The author’s life as she settled and embraced Mexico was as fulfilling as you’d expect. She described her wanderings in mountain villages, frustrations with a new way of learning, experiences with unknown sights, sounds, and tastes and her gradual growth as a person as a result of these things. 

Delightfully, at the end of the book, there are self-reflection questions so that the reader too can devise a plan to live life more fully. Honestly, there aren’t many women who would or could follow in the author’s footsteps. However, we each have our own path to follow, some of which cross the mountains and deserts of Mexico. The questions provide an excellent starting point for anyone looking for a more authentic life. Perhaps you’ll too find Mexico calling.

Click here to read more about Robin Rainbow Gate.

Yucatán with Kids: A Travel Guide

Mexico Cassie has done it again. The author of Moving To Mérida: How To Successfully Move To Mexico As A Family has created an excellent guidebook to exploring the Mexican state of Yucatán with kids, naturally called Yucatán with Kids: A Travel Guide. 

This book includes pronunciation assistance for the Mayan place names you will be visiting. It highlights the best beaches, cenotes, and archaeological sites to take your kids. It does a great job of giving pertinent information, like how difficult the cenote is to access, so that you can plan accordingly. It also includes information on haciendas, natural spaces, caves, and inland cities and towns you can take your children, including Mérida and Valladolid.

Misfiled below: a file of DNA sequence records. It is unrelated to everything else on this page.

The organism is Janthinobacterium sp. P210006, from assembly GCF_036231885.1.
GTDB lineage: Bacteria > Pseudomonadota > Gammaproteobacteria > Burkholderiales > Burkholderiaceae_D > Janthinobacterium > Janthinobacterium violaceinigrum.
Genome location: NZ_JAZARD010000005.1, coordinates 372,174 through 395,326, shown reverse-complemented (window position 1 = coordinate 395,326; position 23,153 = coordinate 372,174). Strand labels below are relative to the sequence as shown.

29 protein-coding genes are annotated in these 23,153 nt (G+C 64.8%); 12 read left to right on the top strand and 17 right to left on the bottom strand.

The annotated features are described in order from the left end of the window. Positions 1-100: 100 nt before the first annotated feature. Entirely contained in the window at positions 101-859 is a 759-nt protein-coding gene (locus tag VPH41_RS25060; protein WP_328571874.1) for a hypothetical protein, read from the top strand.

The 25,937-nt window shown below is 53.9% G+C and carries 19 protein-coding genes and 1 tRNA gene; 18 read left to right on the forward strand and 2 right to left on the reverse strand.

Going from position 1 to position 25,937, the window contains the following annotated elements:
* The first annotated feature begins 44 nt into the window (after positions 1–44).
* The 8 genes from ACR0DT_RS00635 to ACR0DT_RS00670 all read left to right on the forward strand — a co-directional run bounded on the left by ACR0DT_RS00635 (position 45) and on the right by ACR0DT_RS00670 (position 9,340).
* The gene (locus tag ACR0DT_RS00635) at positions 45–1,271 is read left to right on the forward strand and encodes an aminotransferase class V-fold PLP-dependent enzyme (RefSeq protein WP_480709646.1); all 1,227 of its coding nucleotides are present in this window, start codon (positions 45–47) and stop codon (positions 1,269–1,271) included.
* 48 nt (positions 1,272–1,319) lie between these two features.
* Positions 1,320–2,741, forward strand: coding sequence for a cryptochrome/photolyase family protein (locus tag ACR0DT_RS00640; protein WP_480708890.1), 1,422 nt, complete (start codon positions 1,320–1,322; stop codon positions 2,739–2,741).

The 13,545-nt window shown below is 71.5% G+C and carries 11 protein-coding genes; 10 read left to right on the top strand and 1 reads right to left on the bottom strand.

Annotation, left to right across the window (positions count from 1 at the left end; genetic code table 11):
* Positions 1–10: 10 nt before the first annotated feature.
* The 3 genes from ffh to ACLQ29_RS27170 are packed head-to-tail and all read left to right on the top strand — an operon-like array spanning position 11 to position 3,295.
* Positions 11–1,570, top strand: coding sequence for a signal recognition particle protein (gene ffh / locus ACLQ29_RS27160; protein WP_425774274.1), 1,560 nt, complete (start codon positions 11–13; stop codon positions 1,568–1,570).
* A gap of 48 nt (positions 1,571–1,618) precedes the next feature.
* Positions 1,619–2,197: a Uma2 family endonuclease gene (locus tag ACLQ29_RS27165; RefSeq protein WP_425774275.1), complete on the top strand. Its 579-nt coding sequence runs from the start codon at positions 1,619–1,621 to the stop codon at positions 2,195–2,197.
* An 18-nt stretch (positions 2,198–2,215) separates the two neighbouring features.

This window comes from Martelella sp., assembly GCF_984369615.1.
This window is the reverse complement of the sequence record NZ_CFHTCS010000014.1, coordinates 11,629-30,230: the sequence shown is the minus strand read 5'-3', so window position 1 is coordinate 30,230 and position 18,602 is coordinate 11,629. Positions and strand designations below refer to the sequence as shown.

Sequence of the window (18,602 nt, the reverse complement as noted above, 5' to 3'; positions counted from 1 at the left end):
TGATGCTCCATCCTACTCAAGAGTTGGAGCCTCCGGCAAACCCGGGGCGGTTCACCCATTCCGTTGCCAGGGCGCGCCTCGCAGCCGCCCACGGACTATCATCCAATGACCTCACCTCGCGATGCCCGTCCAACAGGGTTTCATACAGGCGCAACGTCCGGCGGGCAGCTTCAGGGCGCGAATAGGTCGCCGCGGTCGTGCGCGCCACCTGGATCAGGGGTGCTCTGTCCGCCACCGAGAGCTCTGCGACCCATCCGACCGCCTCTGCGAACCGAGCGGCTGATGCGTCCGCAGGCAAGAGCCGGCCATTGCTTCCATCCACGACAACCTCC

Towards the end of the book, Cassie includes two road-trip suggestions for traveling in Yucatán state and surrounding areas. There are notes on food, national festivals, safety and tips for traveling with children. As a guidebook for families with children exploring the area, it can’t be beat.

There were some editing issues that kept me from giving this book the highest rating, however. These are probably things that won’t bother the average reader, but I’m picky. First, the author says she wasn’t going to include pictures because most people would be reading an e-book version. What’s a guidebook without pictures? Since the majority of locations were places the author herself has visited with her family, I’m positive she has oodles of lovely images. And you can absolutely use pictures in e-books. It takes more time formatting, but it would have taken this book over the top.